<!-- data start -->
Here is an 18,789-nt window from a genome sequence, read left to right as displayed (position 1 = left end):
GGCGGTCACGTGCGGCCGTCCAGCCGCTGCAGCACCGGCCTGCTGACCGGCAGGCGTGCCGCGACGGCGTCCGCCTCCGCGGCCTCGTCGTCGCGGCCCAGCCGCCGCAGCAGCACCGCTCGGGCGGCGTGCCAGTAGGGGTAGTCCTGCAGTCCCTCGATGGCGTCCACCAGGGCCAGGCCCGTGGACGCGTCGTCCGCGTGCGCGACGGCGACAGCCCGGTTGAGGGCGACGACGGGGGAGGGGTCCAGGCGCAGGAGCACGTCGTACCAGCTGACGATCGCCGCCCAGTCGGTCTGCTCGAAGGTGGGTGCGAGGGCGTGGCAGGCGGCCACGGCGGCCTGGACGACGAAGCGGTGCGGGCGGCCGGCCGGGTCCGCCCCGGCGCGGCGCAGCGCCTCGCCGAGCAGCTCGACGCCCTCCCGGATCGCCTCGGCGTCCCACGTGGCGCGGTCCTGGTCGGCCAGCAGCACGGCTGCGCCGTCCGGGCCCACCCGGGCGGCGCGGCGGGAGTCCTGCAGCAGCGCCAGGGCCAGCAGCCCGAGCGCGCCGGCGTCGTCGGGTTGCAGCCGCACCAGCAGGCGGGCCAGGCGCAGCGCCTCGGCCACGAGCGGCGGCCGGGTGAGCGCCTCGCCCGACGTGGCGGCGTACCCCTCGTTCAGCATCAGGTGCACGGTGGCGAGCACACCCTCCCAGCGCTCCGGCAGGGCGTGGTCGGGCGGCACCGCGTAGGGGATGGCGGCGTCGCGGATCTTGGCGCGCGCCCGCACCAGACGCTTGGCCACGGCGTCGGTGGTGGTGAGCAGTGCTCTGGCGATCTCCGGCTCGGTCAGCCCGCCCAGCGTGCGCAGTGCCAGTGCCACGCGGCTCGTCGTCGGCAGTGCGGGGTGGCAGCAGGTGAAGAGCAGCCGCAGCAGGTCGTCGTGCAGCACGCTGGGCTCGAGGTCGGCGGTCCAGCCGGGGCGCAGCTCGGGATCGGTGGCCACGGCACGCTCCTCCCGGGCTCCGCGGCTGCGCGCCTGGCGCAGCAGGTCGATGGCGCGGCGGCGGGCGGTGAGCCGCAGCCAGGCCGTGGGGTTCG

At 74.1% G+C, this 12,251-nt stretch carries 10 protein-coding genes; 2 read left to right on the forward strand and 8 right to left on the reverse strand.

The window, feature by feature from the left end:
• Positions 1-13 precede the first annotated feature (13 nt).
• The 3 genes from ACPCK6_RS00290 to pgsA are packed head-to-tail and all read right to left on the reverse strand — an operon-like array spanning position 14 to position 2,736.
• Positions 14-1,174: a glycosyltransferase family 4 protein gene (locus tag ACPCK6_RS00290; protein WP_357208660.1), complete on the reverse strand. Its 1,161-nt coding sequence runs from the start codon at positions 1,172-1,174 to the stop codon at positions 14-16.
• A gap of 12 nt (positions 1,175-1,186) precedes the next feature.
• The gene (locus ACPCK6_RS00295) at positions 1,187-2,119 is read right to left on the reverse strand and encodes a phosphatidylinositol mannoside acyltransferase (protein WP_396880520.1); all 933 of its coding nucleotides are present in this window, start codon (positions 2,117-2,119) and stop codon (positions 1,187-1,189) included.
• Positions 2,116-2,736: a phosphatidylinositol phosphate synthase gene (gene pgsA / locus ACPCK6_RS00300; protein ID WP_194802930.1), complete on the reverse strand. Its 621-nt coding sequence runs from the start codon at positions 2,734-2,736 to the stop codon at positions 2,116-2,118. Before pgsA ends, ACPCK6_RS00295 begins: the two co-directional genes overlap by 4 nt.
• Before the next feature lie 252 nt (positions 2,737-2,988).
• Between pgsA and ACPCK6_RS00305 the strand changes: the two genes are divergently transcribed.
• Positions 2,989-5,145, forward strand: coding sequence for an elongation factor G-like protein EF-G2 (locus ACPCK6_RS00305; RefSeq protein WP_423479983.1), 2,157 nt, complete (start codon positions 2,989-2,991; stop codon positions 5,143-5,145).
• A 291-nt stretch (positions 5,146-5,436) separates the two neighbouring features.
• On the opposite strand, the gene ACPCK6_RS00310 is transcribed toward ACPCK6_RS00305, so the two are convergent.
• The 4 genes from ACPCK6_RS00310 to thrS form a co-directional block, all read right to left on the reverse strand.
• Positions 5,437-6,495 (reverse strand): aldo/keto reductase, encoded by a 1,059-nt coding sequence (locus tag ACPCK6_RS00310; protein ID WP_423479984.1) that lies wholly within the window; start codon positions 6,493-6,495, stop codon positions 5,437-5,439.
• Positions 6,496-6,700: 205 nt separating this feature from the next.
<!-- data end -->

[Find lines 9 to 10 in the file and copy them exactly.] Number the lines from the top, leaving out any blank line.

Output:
• The gene (locus ACPCK6_RS00295) at positions 1,187-2,119 is read right to left on the reverse strand and encodes a phosphatidylinositol mannoside acyltransferase (protein WP_396880520.1); all 933 of its coding nucleotides are present in this window, start codon (positions 2,117-2,119) and stop codon (positions 1,187-1,189) included.
• Positions 2,116-2,736: a phosphatidylinositol phosphate synthase gene (gene pgsA / locus ACPCK6_RS00300; protein ID WP_194802930.1), complete on the reverse strand. Its 621-nt coding sequence runs from the start codon at positions 2,734-2,736 to the stop codon at positions 2,116-2,118. Before pgsA ends, ACPCK6_RS00295 begins: the two co-directional genes overlap by 4 nt.